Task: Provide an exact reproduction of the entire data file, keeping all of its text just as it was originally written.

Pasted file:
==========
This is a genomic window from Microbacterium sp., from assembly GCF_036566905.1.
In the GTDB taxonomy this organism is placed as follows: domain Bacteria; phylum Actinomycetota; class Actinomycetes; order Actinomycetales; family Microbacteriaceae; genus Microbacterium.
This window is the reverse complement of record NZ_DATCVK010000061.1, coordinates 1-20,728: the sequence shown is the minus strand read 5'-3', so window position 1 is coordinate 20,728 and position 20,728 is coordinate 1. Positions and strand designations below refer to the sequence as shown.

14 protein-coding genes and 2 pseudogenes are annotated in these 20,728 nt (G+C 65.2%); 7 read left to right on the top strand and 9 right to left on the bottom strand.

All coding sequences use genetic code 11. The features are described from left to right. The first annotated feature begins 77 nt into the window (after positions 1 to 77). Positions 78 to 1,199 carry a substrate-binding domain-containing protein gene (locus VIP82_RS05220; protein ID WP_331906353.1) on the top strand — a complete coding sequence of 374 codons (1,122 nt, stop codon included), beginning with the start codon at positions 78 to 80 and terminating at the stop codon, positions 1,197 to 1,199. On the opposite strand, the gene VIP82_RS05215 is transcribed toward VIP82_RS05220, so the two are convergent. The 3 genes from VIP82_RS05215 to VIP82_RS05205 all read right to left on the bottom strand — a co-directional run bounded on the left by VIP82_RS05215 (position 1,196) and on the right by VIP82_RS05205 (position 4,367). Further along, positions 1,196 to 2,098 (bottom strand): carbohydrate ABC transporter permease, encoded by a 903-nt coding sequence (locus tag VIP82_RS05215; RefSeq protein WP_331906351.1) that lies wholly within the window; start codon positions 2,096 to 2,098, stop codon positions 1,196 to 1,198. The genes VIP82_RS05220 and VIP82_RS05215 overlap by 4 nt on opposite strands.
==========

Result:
This is a genomic window from Microbacterium sp., from assembly GCF_036566905.1.
In the GTDB taxonomy this organism is placed as follows: domain Bacteria; phylum Actinomycetota; class Actinomycetes; order Actinomycetales; family Microbacteriaceae; genus Microbacterium.
This window is the reverse complement of record NZ_DATCVK010000061.1, coordinates 1-20,728: the sequence shown is the minus strand read 5'-3', so window position 1 is coordinate 20,728 and position 20,728 is coordinate 1. Positions and strand designations below refer to the sequence as shown.

14 protein-coding genes and 2 pseudogenes are annotated in these 20,728 nt (G+C 65.2%); 7 read left to right on the top strand and 9 right to left on the bottom strand.

All coding sequences use genetic code 11. The features are described from left to right. The first annotated feature begins 77 nt into the window (after positions 1 to 77). Positions 78 to 1,199 carry a substrate-binding domain-containing protein gene (locus VIP82_RS05220; protein ID WP_331906353.1) on the top strand — a complete coding sequence of 374 codons (1,122 nt, stop codon included), beginning with the start codon at positions 78 to 80 and terminating at the stop codon, positions 1,197 to 1,199. On the opposite strand, the gene VIP82_RS05215 is transcribed toward VIP82_RS05220, so the two are convergent. The 3 genes from VIP82_RS05215 to VIP82_RS05205 all read right to left on the bottom strand — a co-directional run bounded on the left by VIP82_RS05215 (position 1,196) and on the right by VIP82_RS05205 (position 4,367). Further along, positions 1,196 to 2,098 (bottom strand): carbohydrate ABC transporter permease, encoded by a 903-nt coding sequence (locus tag VIP82_RS05215; RefSeq protein WP_331906351.1) that lies wholly within the window; start codon positions 2,096 to 2,098, stop codon positions 1,196 to 1,198. The genes VIP82_RS05220 and VIP82_RS05215 overlap by 4 nt on opposite strands.